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About Butch Vig
Butch Vig was the premier producer of the alternative rock boom of the early '90s, helming records for bands including Nirvana, Smashing Pumpkins, and Sonic Youth, before finding success as a performer with the group Garbage. Born in the small dairy farm community of Viroqua, Wisconsin, Vig studied piano as a child, picking up the drums during his teen years; after two years as a pre-med student at the University of Wisconsin, he dropped out to pursue a career in music, drumming in a local band called Spooner. A fascination with electronic music led him to begin experimenting with synthesizers, and his interests soon led him into production. With former Spooner bandmate Steve Marker, Vig bought an eight-track recorder, and in a rented warehouse began producing local punk bands. He also helmed the first three Spooner LPs. While Spooner were on hiatus during the mid-'80s, Butch played drums for the band Fire Town.
Recorded at Vig's Smart Studios in Madison, Wisconsin, Killdozer's 1989 LP For Ladies Only attracted the producer considerable attention throughout the indie rock community, and soon a fledgling grunge trio from Seattle named Nirvana traveled to Smart to record the demos for their upcoming major-label debut. Vig's production also graced the finished album, released in 1991 as Nevermind; as the single "Smells Like Teen Spirit" rocketed up the charts, labels scrambled to find other like-minded bands, and in large part the record's sound defined contemporary rock music throughout the first half of the decade. When the Smashing Pumpkins' debut, Gish, followed that same year, it was clear that Vig was the hot producer of the moment, and in quick succession he oversaw albums from Sonic Youth (Dirty), L7 (Bricks Are Heavy), and Gumball (Super Tasty).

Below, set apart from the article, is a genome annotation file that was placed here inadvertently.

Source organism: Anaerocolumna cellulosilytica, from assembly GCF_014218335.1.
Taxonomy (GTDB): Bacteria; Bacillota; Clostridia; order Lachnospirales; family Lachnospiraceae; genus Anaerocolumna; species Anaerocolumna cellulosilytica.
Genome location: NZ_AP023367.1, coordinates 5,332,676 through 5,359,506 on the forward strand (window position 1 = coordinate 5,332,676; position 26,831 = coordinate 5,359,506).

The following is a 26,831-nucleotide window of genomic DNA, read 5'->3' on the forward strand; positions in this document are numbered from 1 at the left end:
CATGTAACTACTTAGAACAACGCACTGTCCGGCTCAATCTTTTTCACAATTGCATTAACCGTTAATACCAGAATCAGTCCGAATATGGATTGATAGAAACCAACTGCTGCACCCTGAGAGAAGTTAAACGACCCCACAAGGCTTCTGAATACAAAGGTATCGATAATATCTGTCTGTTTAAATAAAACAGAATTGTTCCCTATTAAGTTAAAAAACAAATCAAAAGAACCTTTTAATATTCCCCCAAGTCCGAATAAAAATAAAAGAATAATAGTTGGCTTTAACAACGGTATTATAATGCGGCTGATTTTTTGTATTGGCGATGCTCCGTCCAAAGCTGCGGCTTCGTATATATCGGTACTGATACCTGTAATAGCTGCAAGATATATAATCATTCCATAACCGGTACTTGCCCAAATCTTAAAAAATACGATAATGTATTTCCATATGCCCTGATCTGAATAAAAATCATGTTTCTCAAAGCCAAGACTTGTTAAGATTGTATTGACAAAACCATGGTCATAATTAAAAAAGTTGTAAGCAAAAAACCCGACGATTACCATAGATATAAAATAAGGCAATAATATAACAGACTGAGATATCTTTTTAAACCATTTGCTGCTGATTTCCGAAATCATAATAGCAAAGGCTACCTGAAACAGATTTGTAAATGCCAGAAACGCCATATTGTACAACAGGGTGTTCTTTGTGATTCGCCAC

After producing the Smashing Pumpkins' best-selling 1993 effort Siamese Dream, Vig formed Garbage with Marker, soon recruiting bassist Duke Erikson and eventually vocalist Shirley Manson, formerly of the group Angelfish. While Garbage took shape, Vig continued his rigorous production schedule, working on projects including Freedy Johnston's superb This Perfect World, Helmet's Betty, and Soul Asylum's Let Your Dim Light Shine. Finally, Garbage's self-titled debut appeared during the summer of 1995, immediately becoming a hit on the strength of well-received singles including "Vow," "Queer," and "Only Happy When It Rains." The group's success effectively curtailed Vig's production career as he focused more and more of his creative energies on writing and recording material for Garbage; their sophomore effort, Version 2.0, followed in 1998. The band's third album, Beautiful Garbage, was issued in fall 2001. The album was a commercial disappointment, and Garbage went on hiatus for several years before the 2004 recording of their fourth album, Bleed Like Me, which saw release in spring of the following year. ~ Jason Ankeny